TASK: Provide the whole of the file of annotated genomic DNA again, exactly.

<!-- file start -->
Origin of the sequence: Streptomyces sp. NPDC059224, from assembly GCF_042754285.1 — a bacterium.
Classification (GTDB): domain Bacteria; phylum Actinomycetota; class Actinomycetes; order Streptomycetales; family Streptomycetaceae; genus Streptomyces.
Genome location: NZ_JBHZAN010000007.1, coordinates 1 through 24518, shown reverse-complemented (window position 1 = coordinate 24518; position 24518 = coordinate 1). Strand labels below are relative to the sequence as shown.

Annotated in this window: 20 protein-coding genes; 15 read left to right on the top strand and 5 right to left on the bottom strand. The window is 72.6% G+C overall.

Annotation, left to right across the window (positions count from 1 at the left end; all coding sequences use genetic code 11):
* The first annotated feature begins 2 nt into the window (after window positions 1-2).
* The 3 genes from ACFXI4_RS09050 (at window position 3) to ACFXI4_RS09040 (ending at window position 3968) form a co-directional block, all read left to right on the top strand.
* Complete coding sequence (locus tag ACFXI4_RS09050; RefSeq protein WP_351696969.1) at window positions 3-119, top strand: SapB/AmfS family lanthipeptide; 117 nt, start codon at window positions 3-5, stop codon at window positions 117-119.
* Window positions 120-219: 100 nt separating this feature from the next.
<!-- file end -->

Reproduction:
Origin of the sequence: Streptomyces sp. NPDC059224, from assembly GCF_042754285.1 — a bacterium.
Classification (GTDB): domain Bacteria; phylum Actinomycetota; class Actinomycetes; order Streptomycetales; family Streptomycetaceae; genus Streptomyces.
Genome location: NZ_JBHZAN010000007.1, coordinates 1 through 24518, shown reverse-complemented (window position 1 = coordinate 24518; position 24518 = coordinate 1). Strand labels below are relative to the sequence as shown.

Annotated in this window: 20 protein-coding genes; 15 read left to right on the top strand and 5 right to left on the bottom strand. The window is 72.6% G+C overall.

Annotation, left to right across the window (positions count from 1 at the left end; all coding sequences use genetic code 11):
* The first annotated feature begins 2 nt into the window (after window positions 1-2).
* The 3 genes from ACFXI4_RS09050 (at window position 3) to ACFXI4_RS09040 (ending at window position 3968) form a co-directional block, all read left to right on the top strand.
* Complete coding sequence (locus tag ACFXI4_RS09050; RefSeq protein WP_351696969.1) at window positions 3-119, top strand: SapB/AmfS family lanthipeptide; 117 nt, start codon at window positions 3-5, stop codon at window positions 117-119.
* Window positions 120-219: 100 nt separating this feature from the next.